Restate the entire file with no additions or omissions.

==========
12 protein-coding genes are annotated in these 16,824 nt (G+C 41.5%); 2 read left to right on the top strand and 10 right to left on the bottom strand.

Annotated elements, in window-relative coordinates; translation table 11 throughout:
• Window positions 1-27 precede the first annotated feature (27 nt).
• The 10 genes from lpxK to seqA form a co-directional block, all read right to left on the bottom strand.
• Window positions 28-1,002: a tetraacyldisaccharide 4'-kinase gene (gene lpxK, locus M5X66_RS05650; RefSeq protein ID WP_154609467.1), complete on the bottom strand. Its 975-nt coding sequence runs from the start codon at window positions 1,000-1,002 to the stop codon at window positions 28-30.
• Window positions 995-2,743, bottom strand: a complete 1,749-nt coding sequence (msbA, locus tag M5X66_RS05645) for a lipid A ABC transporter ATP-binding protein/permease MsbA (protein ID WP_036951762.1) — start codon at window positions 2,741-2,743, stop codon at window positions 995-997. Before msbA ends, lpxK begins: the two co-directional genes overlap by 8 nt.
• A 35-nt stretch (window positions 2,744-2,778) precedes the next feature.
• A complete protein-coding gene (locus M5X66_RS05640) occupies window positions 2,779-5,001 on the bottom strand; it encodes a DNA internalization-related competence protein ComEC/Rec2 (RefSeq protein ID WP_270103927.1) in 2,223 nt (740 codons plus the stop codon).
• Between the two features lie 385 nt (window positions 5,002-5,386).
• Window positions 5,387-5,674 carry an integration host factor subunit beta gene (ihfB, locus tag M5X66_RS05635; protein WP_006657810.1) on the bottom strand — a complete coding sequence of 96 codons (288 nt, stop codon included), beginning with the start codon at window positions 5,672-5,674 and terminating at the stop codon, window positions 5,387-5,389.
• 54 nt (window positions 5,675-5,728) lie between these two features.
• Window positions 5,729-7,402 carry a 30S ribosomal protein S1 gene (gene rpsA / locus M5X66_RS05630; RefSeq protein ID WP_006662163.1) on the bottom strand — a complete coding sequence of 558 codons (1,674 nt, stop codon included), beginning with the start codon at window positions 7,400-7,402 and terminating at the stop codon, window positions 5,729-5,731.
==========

12 protein-coding genes are annotated in these 16,824 nt (G+C 41.5%); 2 read left to right on the top strand and 10 right to left on the bottom strand.

Annotated elements, in window-relative coordinates; translation table 11 throughout:
• Window positions 1-27 precede the first annotated feature (27 nt).
• The 10 genes from lpxK to seqA form a co-directional block, all read right to left on the bottom strand.
• Window positions 28-1,002: a tetraacyldisaccharide 4'-kinase gene (gene lpxK, locus M5X66_RS05650; RefSeq protein ID WP_154609467.1), complete on the bottom strand. Its 975-nt coding sequence runs from the start codon at window positions 1,000-1,002 to the stop codon at window positions 28-30.
• Window positions 995-2,743, bottom strand: a complete 1,749-nt coding sequence (msbA, locus tag M5X66_RS05645) for a lipid A ABC transporter ATP-binding protein/permease MsbA (protein ID WP_036951762.1) — start codon at window positions 2,741-2,743, stop codon at window positions 995-997. Before msbA ends, lpxK begins: the two co-directional genes overlap by 8 nt.
• A 35-nt stretch (window positions 2,744-2,778) precedes the next feature.
• A complete protein-coding gene (locus M5X66_RS05640) occupies window positions 2,779-5,001 on the bottom strand; it encodes a DNA internalization-related competence protein ComEC/Rec2 (RefSeq protein ID WP_270103927.1) in 2,223 nt (740 codons plus the stop codon).
• Between the two features lie 385 nt (window positions 5,002-5,386).
• Window positions 5,387-5,674 carry an integration host factor subunit beta gene (ihfB, locus tag M5X66_RS05635; protein WP_006657810.1) on the bottom strand — a complete coding sequence of 96 codons (288 nt, stop codon included), beginning with the start codon at window positions 5,672-5,674 and terminating at the stop codon, window positions 5,387-5,389.
• 54 nt (window positions 5,675-5,728) lie between these two features.
• Window positions 5,729-7,402 carry a 30S ribosomal protein S1 gene (gene rpsA / locus M5X66_RS05630; RefSeq protein ID WP_006662163.1) on the bottom strand — a complete coding sequence of 558 codons (1,674 nt, stop codon included), beginning with the start codon at window positions 7,400-7,402 and terminating at the stop codon, window positions 5,729-5,731.